Global Government Venturing Summit review

"Knowledge and ambition are here; Brainport is the most innovative region."

Neelie Kroes (pictured), vice-president of the European Commission until November, in a keynote speech at the Global Government Venturing Summit last month powerfully connected why governments matter in the innovation ecosystem: youth unemployment.

That some countries in the EU still have more than half their young people unemployed more than seven years after the credit crisis started in 2007, according to the Economic Research Council, is a salutary reminder that many regions face a lost generation of people without access to meaningful, paid work.

But, as Kroes said, many of them are doing their best to start something themselves. Her achievements in office in charge of the digital agenda – a role now requiring three men to do it, as she pithily put it in her speech - provide the platform for many of them to tap into the global marketplace and find their niche.

Kroes has given herself 18 months in her new role as special envoy to the Dutch government’s Startup Delta project to continue fighting for meaningful changes. She was looking at changes to tax laws to boost entrepreneurialism and venture investing as well as convene the four largest pension funds to find ways for them to commit to the sector again.

Her message in Eindhoven, Netherlands, was warmly received by the audience of nearly 300 government leaders, corporations, academics, entrepreneurs and venture capitalists about the global, boundary-less innovation ecosystem and the different techniques and strategies they were employing to play their part in the system.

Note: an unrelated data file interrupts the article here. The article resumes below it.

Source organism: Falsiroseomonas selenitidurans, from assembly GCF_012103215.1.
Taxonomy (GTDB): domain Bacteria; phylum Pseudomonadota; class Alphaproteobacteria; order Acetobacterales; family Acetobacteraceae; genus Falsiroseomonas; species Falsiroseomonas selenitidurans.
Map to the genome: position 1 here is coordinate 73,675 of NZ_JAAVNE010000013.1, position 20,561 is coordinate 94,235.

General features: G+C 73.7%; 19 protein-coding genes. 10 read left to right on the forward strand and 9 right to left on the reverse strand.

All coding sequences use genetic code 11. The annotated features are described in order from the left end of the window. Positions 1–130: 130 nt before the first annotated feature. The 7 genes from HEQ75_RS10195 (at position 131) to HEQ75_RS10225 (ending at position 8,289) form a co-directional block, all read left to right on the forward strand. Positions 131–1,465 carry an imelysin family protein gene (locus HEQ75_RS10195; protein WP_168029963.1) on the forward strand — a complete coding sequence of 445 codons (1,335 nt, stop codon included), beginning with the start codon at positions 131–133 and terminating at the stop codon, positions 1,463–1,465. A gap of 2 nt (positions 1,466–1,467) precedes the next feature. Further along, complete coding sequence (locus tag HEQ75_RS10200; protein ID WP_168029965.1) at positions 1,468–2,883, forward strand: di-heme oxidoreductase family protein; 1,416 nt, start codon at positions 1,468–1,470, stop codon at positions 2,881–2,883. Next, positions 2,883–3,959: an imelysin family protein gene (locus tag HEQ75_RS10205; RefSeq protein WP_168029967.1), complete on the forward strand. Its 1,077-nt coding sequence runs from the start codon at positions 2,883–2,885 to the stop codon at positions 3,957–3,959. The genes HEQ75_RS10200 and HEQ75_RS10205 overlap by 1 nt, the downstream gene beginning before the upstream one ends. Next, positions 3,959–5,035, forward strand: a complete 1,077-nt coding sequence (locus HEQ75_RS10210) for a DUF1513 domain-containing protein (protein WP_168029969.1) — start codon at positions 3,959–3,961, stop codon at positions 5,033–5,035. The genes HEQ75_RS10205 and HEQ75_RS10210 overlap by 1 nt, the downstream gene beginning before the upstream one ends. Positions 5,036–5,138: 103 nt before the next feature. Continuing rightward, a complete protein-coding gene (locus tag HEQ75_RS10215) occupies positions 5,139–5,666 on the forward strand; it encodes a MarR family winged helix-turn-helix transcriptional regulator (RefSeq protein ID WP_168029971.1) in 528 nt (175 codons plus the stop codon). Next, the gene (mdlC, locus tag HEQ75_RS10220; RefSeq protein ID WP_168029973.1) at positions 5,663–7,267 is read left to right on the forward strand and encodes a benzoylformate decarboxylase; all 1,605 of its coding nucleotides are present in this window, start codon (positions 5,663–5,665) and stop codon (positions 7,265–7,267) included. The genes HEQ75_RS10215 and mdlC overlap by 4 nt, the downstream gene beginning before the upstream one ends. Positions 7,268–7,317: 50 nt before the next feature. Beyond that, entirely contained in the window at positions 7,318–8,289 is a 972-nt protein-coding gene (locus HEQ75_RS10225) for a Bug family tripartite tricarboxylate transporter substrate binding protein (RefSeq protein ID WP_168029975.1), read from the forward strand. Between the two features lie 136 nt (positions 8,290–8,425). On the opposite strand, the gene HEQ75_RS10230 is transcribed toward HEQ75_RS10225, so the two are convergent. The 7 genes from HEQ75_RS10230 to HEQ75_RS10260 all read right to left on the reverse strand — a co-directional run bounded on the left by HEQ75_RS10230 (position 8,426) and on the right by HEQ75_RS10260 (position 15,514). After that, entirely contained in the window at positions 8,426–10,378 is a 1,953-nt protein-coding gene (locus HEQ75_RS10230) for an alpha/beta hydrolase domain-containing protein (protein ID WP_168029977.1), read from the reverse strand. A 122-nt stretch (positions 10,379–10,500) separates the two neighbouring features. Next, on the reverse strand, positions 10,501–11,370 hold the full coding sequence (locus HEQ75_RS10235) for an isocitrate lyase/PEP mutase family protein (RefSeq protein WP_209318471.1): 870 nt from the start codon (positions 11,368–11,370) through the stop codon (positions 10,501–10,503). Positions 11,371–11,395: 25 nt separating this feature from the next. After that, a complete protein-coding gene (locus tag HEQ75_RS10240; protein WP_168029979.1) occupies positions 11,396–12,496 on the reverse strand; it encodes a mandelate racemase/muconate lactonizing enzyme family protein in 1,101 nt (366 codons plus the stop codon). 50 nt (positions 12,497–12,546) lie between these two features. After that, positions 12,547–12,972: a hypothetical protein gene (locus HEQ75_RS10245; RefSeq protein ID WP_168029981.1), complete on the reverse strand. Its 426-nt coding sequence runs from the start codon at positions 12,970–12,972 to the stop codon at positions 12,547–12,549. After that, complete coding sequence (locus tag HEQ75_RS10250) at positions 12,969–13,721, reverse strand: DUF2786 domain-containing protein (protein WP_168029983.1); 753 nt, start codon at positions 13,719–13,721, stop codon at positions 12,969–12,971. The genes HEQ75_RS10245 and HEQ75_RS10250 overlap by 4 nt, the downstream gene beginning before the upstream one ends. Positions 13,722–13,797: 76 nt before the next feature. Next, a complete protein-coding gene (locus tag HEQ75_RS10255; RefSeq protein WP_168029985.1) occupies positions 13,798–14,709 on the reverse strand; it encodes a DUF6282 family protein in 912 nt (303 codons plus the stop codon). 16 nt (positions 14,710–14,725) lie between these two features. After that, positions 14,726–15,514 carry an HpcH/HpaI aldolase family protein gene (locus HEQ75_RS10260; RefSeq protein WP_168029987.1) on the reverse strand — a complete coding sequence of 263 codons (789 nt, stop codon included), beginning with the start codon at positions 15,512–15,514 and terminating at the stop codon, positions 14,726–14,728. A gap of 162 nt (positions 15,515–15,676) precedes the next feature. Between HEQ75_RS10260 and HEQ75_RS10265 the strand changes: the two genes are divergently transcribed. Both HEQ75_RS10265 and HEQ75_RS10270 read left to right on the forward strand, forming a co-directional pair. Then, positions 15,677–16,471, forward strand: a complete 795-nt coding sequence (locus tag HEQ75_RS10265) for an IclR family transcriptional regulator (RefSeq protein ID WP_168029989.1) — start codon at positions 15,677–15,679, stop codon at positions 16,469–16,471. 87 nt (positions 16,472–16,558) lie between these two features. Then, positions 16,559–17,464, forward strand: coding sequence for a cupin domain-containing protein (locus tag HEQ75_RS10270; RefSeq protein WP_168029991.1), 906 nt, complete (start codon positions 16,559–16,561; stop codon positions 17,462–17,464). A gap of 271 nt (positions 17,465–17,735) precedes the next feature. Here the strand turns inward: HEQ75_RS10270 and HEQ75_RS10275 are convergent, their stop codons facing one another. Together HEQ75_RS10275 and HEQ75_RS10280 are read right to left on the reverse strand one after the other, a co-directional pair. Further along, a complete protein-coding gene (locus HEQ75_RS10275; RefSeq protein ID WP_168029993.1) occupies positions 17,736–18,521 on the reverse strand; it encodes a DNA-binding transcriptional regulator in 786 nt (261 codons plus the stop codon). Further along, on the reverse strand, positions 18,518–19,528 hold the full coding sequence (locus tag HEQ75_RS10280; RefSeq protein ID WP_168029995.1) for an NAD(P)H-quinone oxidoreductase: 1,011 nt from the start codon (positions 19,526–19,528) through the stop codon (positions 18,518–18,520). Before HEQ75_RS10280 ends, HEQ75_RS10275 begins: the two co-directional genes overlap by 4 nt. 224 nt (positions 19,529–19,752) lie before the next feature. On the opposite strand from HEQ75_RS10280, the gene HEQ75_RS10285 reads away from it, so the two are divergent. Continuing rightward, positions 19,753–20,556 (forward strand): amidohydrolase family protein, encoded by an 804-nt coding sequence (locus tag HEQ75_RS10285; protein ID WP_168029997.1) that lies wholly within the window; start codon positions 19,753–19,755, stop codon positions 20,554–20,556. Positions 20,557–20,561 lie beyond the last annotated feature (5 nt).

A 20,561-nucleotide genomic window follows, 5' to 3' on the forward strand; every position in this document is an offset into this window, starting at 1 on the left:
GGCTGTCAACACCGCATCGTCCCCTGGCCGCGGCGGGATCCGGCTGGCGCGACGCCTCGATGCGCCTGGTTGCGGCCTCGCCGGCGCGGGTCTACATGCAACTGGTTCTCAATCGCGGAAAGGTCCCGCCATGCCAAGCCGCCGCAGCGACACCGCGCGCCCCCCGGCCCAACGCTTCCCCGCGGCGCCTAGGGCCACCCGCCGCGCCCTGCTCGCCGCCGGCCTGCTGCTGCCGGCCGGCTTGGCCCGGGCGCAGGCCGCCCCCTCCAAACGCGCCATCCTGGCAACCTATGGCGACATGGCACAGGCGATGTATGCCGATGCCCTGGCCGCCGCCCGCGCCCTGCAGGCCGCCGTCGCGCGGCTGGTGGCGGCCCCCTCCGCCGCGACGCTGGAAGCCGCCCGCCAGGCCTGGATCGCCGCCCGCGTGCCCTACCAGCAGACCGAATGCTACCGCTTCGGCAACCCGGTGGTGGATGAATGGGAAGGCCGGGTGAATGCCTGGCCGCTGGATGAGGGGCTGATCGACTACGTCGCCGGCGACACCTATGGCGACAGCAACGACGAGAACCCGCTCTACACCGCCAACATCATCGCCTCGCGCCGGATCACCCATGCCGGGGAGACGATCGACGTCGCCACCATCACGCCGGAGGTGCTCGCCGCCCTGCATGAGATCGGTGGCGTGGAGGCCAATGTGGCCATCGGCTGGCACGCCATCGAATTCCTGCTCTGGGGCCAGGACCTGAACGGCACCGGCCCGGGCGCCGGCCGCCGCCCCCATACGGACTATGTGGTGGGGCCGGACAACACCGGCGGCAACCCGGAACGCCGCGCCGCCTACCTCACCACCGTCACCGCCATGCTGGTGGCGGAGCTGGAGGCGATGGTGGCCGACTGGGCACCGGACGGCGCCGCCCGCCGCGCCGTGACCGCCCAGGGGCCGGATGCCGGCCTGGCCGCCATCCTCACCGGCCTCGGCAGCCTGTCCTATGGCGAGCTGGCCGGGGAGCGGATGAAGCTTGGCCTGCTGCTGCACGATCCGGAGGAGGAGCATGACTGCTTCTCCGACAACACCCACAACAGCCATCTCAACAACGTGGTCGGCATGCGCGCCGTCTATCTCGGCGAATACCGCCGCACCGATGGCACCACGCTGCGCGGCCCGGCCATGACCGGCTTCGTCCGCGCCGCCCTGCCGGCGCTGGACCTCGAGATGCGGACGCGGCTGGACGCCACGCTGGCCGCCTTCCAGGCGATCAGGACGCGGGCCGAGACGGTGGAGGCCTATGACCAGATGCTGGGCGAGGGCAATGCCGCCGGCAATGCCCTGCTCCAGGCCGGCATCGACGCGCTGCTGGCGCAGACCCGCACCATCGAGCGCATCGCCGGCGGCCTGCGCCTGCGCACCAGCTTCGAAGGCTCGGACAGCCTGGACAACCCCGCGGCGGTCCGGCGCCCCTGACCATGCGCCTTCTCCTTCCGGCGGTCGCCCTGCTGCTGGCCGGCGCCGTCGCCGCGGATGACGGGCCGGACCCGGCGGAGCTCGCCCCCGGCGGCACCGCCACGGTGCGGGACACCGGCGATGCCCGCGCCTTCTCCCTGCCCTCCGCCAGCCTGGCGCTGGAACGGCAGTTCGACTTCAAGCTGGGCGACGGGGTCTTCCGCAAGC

As Kroes, using a term coined by investor Peter Thiel in his book, Zero to One, said: “The only way to make a difference, to go from zero to one, is doing it together.”

This echoed the Summit’s opening keynote speech by Eindhoven’s mayor, Rob van Gijzel, who called for “co-creation” and a “collaboration ecosystem” to be developed, one in which government and trust are necessary factors.

As the mayor noted, a region can very quicklyrise or fall in the innovation rankings but gov-ernments can convene and support this co-creation. Over the past 50 years since its independence, Singapore has been one region that has endeavoured to rise up the rankings more continuously.

In a keynote speech, Low Teck Seng, chief executive of the island’s National Research Foundation, said gross domestic product growth followed technology. He said: “It is known that success has to be taken care of properly. That is why research and development spending is so high and education so important to building clusters and an innovation and enterprise ecosystem. That and the rule of law.”

He set out the framework of enablers and strategy matrix to lead to value creation and capture through linking universities with capital – see PPT for slides 2 and 5.